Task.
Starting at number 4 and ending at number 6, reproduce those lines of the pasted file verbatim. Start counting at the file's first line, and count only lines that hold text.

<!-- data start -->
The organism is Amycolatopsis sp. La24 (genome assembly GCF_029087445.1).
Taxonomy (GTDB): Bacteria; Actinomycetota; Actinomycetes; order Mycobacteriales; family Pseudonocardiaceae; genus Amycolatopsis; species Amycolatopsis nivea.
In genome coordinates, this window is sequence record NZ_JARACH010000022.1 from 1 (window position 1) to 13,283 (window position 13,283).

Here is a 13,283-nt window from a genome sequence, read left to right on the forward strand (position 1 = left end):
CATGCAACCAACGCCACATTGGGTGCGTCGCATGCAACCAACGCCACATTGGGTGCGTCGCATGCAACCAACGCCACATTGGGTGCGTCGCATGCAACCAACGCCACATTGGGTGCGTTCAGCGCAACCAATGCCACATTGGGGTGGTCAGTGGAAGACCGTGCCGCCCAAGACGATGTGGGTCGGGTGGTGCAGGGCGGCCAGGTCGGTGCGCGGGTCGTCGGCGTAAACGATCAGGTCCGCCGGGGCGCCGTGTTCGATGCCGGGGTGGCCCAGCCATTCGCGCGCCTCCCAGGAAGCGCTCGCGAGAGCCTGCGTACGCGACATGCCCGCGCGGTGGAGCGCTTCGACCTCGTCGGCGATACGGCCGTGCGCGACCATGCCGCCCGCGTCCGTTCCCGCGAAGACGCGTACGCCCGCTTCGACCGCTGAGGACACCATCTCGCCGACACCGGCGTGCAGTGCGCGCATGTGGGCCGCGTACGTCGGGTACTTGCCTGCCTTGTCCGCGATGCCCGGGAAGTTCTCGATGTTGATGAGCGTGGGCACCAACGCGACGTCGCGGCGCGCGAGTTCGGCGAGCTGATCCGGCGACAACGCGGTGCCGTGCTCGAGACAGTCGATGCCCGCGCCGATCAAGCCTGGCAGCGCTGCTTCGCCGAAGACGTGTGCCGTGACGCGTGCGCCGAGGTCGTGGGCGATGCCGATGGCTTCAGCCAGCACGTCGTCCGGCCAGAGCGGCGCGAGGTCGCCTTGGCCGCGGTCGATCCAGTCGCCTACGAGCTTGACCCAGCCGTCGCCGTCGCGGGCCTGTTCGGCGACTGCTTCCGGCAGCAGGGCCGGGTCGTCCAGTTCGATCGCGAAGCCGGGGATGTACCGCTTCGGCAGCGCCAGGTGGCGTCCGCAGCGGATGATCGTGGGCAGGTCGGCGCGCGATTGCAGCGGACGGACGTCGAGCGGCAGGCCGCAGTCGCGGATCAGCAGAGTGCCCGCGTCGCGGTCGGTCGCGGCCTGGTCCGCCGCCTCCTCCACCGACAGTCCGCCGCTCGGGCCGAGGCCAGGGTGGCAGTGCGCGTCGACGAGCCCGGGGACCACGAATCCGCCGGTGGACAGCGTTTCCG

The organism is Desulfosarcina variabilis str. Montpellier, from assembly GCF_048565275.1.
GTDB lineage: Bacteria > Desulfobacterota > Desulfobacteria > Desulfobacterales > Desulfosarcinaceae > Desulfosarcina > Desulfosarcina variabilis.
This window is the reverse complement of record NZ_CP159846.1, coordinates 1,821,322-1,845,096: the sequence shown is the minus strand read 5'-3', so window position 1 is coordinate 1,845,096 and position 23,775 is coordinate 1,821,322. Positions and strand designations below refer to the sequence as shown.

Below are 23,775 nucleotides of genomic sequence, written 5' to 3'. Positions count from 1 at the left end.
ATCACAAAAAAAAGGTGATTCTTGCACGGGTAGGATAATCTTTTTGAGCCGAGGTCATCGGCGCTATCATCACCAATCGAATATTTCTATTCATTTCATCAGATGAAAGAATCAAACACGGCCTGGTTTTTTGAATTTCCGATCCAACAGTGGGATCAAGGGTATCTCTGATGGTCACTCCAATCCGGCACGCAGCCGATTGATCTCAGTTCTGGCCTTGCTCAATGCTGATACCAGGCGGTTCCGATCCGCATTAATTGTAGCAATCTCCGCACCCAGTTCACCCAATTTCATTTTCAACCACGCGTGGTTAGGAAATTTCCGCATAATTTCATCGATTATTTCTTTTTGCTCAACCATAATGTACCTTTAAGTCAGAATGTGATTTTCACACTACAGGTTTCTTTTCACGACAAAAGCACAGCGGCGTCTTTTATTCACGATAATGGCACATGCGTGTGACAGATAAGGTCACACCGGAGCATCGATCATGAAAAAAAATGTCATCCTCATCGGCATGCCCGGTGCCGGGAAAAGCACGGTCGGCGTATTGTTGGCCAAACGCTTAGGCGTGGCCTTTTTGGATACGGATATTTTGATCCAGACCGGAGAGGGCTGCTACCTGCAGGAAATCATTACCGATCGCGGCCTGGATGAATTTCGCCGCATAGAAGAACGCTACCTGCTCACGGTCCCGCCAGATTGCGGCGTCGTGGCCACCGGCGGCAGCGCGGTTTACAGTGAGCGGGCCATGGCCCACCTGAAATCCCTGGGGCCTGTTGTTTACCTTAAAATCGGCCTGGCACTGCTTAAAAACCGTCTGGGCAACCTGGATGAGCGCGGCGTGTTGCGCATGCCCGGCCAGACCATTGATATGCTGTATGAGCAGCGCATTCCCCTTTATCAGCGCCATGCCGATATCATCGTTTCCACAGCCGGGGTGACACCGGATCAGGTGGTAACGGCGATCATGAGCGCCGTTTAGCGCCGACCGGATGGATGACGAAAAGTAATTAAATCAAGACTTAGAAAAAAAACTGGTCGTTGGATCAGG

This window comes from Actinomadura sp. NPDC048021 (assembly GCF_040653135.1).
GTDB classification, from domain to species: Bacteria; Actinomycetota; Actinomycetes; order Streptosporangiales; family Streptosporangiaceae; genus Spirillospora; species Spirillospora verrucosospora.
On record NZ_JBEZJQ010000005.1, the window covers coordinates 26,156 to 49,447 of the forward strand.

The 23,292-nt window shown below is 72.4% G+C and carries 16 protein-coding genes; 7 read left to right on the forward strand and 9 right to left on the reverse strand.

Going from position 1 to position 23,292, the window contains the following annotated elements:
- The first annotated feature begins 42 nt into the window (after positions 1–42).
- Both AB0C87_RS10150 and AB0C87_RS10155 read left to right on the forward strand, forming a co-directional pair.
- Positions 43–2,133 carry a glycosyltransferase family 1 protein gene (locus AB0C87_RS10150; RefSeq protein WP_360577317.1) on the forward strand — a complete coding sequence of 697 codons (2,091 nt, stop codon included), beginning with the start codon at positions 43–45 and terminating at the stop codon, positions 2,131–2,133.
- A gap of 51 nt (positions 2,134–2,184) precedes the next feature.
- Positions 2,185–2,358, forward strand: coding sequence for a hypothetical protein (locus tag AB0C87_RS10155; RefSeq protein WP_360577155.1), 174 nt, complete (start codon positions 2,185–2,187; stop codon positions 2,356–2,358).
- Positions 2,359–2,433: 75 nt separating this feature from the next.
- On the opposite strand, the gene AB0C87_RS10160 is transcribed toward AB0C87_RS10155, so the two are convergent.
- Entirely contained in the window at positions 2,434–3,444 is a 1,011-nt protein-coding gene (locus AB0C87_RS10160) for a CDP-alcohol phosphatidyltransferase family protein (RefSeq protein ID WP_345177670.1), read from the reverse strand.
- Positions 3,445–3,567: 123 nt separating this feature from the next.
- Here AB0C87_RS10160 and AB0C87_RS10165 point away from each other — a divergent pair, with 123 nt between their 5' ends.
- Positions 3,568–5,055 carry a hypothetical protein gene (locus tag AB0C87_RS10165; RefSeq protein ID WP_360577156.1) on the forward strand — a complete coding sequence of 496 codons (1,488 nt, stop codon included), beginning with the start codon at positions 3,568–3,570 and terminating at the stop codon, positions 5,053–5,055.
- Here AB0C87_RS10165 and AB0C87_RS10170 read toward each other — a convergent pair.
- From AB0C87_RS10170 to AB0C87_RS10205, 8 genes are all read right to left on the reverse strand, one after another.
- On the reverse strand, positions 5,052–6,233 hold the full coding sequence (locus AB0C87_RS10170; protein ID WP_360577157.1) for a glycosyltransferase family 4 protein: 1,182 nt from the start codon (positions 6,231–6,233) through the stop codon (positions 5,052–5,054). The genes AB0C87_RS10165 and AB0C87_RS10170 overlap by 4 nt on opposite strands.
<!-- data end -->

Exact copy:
Here is a 13,283-nt window from a genome sequence, read left to right on the forward strand (position 1 = left end):
CATGCAACCAACGCCACATTGGGTGCGTCGCATGCAACCAACGCCACATTGGGTGCGTCGCATGCAACCAACGCCACATTGGGTGCGTCGCATGCAACCAACGCCACATTGGGTGCGTTCAGCGCAACCAATGCCACATTGGGGTGGTCAGTGGAAGACCGTGCCGCCCAAGACGATGTGGGTCGGGTGGTGCAGGGCGGCCAGGTCGGTGCGCGGGTCGTCGGCGTAAACGATCAGGTCCGCCGGGGCGCCGTGTTCGATGCCGGGGTGGCCCAGCCATTCGCGCGCCTCCCAGGAAGCGCTCGCGAGAGCCTGCGTACGCGACATGCCCGCGCGGTGGAGCGCTTCGACCTCGTCGGCGATACGGCCGTGCGCGACCATGCCGCCCGCGTCCGTTCCCGCGAAGACGCGTACGCCCGCTTCGACCGCTGAGGACACCATCTCGCCGACACCGGCGTGCAGTGCGCGCATGTGGGCCGCGTACGTCGGGTACTTGCCTGCCTTGTCCGCGATGCCCGGGAAGTTCTCGATGTTGATGAGCGTGGGCACCAACGCGACGTCGCGGCGCGCGAGTTCGGCGAGCTGATCCGGCGACAACGCGGTGCCGTGCTCGAGACAGTCGATGCCCGCGCCGATCAAGCCTGGCAGCGCTGCTTCGCCGAAGACGTGTGCCGTGACGCGTGCGCCGAGGTCGTGGGCGATGCCGATGGCTTCAGCCAGCACGTCGTCCGGCCAGAGCGGCGCGAGGTCGCCTTGGCCGCGGTCGATCCAGTCGCCTACGAGCTTGACCCAGCCGTCGCCGTCGCGGGCCTGTTCGGCGACTGCTTCCGGCAGCAGGGCCGGGTCGTCCAGTTCGATCGCGAAGCCGGGGATGTACCGCTTCGGCAGCGCCAGGTGGCGTCCGCAGCGGATGATCGTGGGCAGGTCGGCGCGCGATTGCAGCGGACGGACGTCGAGCGGCAGGCCGCAGTCGCGGATCAGCAGAGTGCCCGCGTCGCGGTCGGTCGCGGCCTGGTCCGCCGCCTCCTCCACCGACAGTCCGCCGCTCGGGCCGAGGCCAGGGTGGCAGTGCGCGTCGACGAGCCCGGGGACCACGAATCCGCCGGTGGACAGCGTTTCCG

The organism is Desulfosarcina variabilis str. Montpellier, from assembly GCF_048565275.1.